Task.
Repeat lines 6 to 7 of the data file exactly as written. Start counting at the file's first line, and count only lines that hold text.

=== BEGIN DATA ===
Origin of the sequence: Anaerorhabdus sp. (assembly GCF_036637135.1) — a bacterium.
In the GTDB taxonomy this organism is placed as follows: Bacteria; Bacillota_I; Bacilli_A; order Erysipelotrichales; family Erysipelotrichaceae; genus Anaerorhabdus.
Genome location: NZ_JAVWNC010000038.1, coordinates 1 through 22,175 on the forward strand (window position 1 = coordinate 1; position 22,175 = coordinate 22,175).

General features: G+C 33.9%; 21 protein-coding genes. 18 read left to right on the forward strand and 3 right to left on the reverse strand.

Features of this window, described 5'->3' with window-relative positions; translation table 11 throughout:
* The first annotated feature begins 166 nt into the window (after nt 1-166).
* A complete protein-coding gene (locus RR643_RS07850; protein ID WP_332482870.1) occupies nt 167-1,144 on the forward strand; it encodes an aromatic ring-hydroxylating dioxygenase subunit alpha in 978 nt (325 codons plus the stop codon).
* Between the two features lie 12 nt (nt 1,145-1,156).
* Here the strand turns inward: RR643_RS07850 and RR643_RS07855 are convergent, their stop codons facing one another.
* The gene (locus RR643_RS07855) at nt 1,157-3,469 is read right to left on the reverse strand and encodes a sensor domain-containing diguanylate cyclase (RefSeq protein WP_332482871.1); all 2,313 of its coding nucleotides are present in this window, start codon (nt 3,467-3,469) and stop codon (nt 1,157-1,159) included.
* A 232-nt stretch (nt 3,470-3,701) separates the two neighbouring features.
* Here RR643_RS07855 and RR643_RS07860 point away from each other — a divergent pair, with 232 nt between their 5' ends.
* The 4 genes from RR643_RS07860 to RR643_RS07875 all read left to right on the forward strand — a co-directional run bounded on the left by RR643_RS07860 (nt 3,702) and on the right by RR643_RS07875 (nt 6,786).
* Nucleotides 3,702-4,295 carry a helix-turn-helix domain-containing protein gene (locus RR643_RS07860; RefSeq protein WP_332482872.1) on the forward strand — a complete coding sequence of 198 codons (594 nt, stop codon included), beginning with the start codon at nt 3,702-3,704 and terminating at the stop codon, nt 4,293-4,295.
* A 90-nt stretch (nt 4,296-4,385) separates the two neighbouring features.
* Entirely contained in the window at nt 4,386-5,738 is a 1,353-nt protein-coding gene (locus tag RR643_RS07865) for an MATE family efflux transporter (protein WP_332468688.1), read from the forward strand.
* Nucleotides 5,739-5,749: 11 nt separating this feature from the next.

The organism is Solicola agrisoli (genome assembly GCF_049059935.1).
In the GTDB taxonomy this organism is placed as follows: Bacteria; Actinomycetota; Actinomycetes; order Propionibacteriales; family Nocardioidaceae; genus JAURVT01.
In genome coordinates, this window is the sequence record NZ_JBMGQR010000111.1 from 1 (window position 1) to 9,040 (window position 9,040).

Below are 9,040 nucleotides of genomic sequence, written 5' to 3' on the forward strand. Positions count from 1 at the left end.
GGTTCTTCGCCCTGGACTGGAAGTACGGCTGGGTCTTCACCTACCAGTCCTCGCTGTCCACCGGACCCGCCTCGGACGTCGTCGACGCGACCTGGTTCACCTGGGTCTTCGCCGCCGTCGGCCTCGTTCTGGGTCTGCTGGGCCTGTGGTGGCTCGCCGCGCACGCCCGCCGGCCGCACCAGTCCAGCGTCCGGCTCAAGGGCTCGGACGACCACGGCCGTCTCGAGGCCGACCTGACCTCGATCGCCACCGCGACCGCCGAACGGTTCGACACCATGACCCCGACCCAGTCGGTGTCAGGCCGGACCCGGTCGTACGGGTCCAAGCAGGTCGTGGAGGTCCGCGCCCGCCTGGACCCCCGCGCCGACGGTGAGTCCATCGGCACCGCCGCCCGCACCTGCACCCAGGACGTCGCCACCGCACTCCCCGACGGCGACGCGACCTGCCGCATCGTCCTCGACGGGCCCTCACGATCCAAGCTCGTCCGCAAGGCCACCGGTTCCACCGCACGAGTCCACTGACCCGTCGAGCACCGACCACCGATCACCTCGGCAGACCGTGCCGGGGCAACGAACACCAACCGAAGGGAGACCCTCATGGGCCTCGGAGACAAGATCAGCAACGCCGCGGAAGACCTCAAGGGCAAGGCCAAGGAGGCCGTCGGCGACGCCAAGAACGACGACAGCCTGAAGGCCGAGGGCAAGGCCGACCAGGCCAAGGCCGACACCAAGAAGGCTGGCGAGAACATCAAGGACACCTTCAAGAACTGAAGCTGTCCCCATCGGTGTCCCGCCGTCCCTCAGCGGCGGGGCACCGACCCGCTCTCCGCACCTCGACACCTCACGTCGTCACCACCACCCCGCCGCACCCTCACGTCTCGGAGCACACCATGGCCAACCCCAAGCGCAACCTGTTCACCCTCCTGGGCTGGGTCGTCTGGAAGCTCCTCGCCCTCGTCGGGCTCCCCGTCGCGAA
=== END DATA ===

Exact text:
* The first annotated feature begins 166 nt into the window (after nt 1-166).
* A complete protein-coding gene (locus RR643_RS07850; protein ID WP_332482870.1) occupies nt 167-1,144 on the forward strand; it encodes an aromatic ring-hydroxylating dioxygenase subunit alpha in 978 nt (325 codons plus the stop codon).